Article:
If I am not honest in my opinions, then I am of no use to anyone. This means that sometimes I am obliged to say things that are embarrassing to admit, and tonight I am going to say one of those things: I thought that Blades of Glory, starring Will Ferrell and Jon Heder, was a pretty funny movie.

Now, I'm not trying to call it some sort of comedic masterpiece. I'm not all hyped-up to buy the eventual 2-disc extended cut DVD or any damn thing like that. Frankly, I can't imagine what circumstances would lead me to watch the film, in its entirety, a second time. But I'm glad I saw it once.

Lord! I'm glad I saw a Will Ferrell movie! What is wrong with me?

The humor is pretty cheap, in all honesty. It's a film about competitive figure skating, which is about as easy a target as dog shows. That doesn't keep Best in Show from being a bona-fide new classic, so I think that it's safe to say that cheap targets and genuine humor are not mutually exclusive.

Last year's Will Ferrell vehicle, Talladega Nights proved that Ferrell + Sports + Easy Target does not necessarily = Funny, or even Tolerably Amusing. So what makes Blades of Glory work?

A big part of it, I think, is the cast. Here are the people who populate the film: Will Arnett (Arrested Development), Amy Poehler (Saturday Night Live Upright Citizens Brigade), Jenna Fischer (The Office), Craig T. Nelson (um...he was good in The Incredibles?) and cameos by Rob Corddry and Andy Richter. There's a whole lot of well-honed comic timing right there; and while professional funnypeople do not always guarantee professional funniness (want a good cry? Check out Arnett's CV), it's still a good sign that there will be a solid bedrock of support for the main players to perform upon.

And there is such a bedrock, and shockingly those main players perform very well. Full disclosure: I think Jon Heder is a talentless wretch. Here, I found him consistently funny and engaging (it helps a great deal that he appears to be channeling Jack McBrayer's character on 30 Rock). I do not, perhaps, hate Ferrell to the same degree; but I do not like him very much, either. I liked him in Blades of Glory.

"Why is that funny?" is, beyond question, the hardest question to answer for any art form. It's possible to go on about incongruity this and shock value that and any number of theoretical things about pulling the rug out from under the audience, but there's ultimately no way to explain why Some Like It Hot is a masterpiece and Sorority Boys is totally forgotten.* I have to admit that I don't know what makes Blades of Glory funny. Personal taste, I'm sure, has a lot to do with it. So all I can do, without giving away any of the jokes, is to mention some of the things I found interesting.

First up: gay panic. That most popular trope of modern American comedies featuring two males, and one of the most odious and unamusing. Surprisingly, given his pedigree, Ferrell has never had much apparent use for this type of humor, and Blades of Glory very specifically avoids it. Hell, this is outright anti-gay-panic humor. It's a film in which two men are forced to team up in pairs skating, for God's sake; and the closest the film comes to gay jokes are a handful of references to the discomfort that grown men feel when they are required to grope each other in the crouch. And in those moments, the laughter comes from their discomfort, not the act. That is, we're put in the position of thinking how silly they are for being worried about such a trivial issue. This, for the contemporary cinema, qualifies as outlandish progressivism.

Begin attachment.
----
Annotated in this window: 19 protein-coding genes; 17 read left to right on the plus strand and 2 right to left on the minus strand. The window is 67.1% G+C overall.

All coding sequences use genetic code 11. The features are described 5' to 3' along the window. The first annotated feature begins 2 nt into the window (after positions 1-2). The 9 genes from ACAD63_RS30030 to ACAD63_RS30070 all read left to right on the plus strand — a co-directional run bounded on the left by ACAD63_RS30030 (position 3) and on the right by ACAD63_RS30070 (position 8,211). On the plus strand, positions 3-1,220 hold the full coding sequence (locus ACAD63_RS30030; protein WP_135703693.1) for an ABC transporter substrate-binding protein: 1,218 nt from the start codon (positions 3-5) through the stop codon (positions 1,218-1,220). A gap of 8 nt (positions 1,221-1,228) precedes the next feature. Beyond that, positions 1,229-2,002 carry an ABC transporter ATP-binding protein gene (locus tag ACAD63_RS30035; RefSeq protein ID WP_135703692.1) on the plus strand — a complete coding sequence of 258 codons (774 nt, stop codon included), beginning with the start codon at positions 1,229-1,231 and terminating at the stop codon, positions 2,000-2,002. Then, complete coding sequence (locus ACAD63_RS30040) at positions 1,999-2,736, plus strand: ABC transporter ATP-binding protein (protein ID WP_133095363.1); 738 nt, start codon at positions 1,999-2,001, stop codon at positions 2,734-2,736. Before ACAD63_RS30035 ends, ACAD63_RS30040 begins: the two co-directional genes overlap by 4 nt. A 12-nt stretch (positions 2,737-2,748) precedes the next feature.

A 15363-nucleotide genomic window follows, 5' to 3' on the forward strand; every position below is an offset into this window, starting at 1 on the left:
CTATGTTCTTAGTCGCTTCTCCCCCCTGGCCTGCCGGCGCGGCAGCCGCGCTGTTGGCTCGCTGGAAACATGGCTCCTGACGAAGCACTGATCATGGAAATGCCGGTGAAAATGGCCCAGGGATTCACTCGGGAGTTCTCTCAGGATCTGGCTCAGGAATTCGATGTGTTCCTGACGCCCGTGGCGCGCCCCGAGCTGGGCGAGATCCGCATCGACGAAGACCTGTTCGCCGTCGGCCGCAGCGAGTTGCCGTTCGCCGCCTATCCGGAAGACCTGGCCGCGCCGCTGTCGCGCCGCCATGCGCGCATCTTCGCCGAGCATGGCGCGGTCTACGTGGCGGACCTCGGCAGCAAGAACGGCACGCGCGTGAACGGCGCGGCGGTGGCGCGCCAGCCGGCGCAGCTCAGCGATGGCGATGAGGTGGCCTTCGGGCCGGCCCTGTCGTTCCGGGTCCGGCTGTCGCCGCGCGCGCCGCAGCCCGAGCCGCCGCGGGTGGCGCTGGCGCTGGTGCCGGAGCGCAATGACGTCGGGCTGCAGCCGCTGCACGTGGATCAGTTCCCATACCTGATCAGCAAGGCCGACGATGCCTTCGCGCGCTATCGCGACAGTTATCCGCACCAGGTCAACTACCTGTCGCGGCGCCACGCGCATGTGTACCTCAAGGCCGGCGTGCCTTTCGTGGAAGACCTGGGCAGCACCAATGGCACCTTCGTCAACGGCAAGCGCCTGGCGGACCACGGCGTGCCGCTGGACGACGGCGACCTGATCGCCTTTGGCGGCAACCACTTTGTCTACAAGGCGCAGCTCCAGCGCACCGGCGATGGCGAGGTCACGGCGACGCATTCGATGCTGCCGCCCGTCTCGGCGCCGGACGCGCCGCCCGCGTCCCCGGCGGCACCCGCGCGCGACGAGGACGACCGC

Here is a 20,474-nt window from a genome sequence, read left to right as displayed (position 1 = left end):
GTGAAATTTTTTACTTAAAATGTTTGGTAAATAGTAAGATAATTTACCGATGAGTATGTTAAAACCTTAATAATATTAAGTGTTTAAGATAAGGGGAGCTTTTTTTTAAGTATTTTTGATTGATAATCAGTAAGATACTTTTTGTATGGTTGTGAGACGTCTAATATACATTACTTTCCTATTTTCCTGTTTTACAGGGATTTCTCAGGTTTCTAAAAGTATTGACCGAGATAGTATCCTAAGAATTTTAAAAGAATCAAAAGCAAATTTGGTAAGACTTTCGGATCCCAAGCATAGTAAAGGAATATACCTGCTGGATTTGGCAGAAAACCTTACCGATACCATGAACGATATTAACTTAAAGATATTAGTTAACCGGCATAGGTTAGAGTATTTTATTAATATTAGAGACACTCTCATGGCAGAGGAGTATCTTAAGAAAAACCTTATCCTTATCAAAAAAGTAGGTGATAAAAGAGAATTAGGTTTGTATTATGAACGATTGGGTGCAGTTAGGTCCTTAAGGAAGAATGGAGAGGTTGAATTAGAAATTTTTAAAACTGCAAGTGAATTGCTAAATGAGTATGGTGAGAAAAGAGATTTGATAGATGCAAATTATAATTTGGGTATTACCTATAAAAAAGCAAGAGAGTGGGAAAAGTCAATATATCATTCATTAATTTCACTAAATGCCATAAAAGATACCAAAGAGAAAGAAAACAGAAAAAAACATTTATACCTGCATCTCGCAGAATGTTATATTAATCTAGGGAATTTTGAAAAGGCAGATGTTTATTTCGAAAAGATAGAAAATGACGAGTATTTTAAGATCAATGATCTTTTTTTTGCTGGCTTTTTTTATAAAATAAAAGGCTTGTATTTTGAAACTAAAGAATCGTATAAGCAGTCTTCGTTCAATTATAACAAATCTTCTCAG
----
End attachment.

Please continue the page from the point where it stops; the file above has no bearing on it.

Second: the structure. Talladega Nights and Anchorman were basically concepts meant to underpin a series of gags. At it's core, Blades of Glory is more of the same; but here there is an actual three-act narrative. We're a long way off from that high watermark of the comic form, the situational joke which acts as a punchline to all the development that has taken place before it; but we're closer here than ever before.

Third: the directors, Will Speck & Josh Gordon, are responsible for the Geico "caveman" ad campaign. I thought you ought to know. Pragmatically, I don't know that movies of this sort actually require a director for any reason other than to decide where to set the camera. But damned if they don't go right ahead and set the hell out of that camera.

Fourth: okay, I'm going to try and actually dig into the comedy a little bit: ask yourself, does the idea of watching two men skate together to Aerosmith's "I Don't Wanna Miss a Thing," sound stupid or inspired? To me, it is inspired absurdity of a kind I (and way too much of my generation) love very deeply - the Incongruously High Concept Use of Generic Pop Culture. And it is not even the greatest song-related gag in the film. The other one is entirely too spoilery for me to consider sharing it. You don't find this idea amusing? You will hate the hell out of Blades of Glory.

OH MY GOD, reviewing comedies is hard.